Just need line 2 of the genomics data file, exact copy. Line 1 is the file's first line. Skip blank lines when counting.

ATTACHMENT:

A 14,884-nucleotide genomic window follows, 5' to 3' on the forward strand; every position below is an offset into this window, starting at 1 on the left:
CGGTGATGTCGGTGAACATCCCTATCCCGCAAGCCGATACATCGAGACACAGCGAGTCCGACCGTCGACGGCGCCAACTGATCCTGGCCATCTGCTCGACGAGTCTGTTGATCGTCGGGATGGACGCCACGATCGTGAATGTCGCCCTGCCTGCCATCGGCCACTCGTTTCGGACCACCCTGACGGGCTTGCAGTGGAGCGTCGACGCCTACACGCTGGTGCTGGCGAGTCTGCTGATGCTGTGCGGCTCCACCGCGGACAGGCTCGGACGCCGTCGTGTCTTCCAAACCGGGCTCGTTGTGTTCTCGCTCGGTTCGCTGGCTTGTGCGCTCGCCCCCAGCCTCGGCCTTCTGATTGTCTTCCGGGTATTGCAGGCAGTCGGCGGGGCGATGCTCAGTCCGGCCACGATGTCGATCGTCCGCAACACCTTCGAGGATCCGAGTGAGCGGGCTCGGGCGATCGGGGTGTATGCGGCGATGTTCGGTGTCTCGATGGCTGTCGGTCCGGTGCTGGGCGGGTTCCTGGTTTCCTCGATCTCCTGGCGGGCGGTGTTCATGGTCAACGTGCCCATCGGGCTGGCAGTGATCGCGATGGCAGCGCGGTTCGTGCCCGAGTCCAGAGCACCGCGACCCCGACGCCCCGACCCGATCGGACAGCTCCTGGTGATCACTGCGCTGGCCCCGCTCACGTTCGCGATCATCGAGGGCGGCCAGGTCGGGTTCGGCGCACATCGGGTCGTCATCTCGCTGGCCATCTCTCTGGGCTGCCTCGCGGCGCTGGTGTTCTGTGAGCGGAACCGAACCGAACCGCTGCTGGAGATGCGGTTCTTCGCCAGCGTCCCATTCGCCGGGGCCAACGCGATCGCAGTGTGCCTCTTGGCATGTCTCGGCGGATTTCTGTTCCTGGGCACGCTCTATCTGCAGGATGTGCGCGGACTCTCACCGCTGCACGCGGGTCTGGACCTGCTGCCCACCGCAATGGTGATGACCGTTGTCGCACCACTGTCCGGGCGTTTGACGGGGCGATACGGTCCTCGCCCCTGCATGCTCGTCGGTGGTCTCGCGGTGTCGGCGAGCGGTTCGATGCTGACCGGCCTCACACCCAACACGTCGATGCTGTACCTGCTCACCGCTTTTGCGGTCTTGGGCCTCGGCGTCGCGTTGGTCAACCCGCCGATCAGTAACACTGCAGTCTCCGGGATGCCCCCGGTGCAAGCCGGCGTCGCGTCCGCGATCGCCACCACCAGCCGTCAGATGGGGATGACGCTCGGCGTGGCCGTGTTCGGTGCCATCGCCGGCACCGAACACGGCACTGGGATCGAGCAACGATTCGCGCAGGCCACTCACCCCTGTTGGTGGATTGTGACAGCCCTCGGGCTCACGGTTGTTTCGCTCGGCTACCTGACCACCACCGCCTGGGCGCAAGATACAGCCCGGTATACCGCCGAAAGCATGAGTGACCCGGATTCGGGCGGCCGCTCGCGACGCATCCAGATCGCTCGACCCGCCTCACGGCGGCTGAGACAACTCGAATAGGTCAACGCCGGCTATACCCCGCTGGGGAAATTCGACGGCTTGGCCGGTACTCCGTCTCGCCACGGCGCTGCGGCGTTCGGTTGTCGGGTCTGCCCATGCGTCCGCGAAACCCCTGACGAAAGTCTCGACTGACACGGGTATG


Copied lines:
CGGTGATGTCGGTGAACATCCCTATCCCGCAAGCCGATACATCGAGACACAGCGAGTCCGACCGTCGACGGCGCCAACTGATCCTGGCCATCTGCTCGACGAGTCTGTTGATCGTCGGGATGGACGCCACGATCGTGAATGTCGCCCTGCCTGCCATCGGCCACTCGTTTCGGACCACCCTGACGGGCTTGCAGTGGAGCGTCGACGCCTACACGCTGGTGCTGGCGAGTCTGCTGATGCTGTGCGGCTCCACCGCGGACAGGCTCGGACGCCGTCGTGTCTTCCAAACCGGGCTCGTTGTGTTCTCGCTCGGTTCGCTGGCTTGTGCGCTCGCCCCCAGCCTCGGCCTTCTGATTGTCTTCCGGGTATTGCAGGCAGTCGGCGGGGCGATGCTCAGTCCGGCCACGATGTCGATCGTCCGCAACACCTTCGAGGATCCGAGTGAGCGGGCTCGGGCGATCGGGGTGTATGCGGCGATGTTCGGTGTCTCGATGGCTGTCGGTCCGGTGCTGGGCGGGTTCCTGGTTTCCTCGATCTCCTGGCGGGCGGTGTTCATGGTCAACGTGCCCATCGGGCTGGCAGTGATCGCGATGGCAGCGCGGTTCGTGCCCGAGTCCAGAGCACCGCGACCCCGACGCCCCGACCCGATCGGACAGCTCCTGGTGATCACTGCGCTGGCCCCGCTCACGTTCGCGATCATCGAGGGCGGCCAGGTCGGGTTCGGCGCACATCGGGTCGTCATCTCGCTGGCCATCTCTCTGGGCTGCCTCGCGGCGCTGGTGTTCTGTGAGCGGAACCGAACCGAACCGCTGCTGGAGATGCGGTTCTTCGCCAGCGTCCCATTCGCCGGGGCCAACGCGATCGCAGTGTGCCTCTTGGCATGTCTCGGCGGATTTCTGTTCCTGGGCACGCTCTATCTGCAGGATGTGCGCGGACTCTCACCGCTGCACGCGGGTCTGGACCTGCTGCCCACCGCAATGGTGATGACCGTTGTCGCACCACTGTCCGGGCGTTTGACGGGGCGATACGGTCCTCGCCCCTGCATGCTCGTCGGTGGTCTCGCGGTGTCGGCGAGCGGTTCGATGCTGACCGGCCTCACACCCAACACGTCGATGCTGTACCTGCTCACCGCTTTTGCGGTCTTGGGCCTCGGCGTCGCGTTGGTCAACCCGCCGATCAGTAACACTGCAGTCTCCGGGATGCCCCCGGTGCAAGCCGGCGTCGCGTCCGCGATCGCCACCACCAGCCGTCAGATGGGGATGACGCTCGGCGTGGCCGTGTTCGGTGCCATCGCCGGCACCGAACACGGCACTGGGATCGAGCAACGATTCGCGCAGGCCACTCACCCCTGTTGGTGGATTGTGACAGCCCTCGGGCTCACGGTTGTTTCGCTCGGCTACCTGACCACCACCGCCTGGGCGCAAGATACAGCCCGGTATACCGCCGAAAGCATGAGTGACCCGGATTCGGGCGGCCGCTCGCGACGCATCCAGATCGCTCGACCCGCCTCACGGCGGCTGAGACAACTCGAATAGGTCAACGCCGGCTATACCCCGCTGGGGAAATTCGACGGCTTGGCCGGTACTCCGTCTCGCCACGGCGCTGCGGCGTTCGGTTGTCGGGTCTGCCCATGCGTCCGCGAAACCCCTGACGAAAGTCTCGACTGACACGGGTATG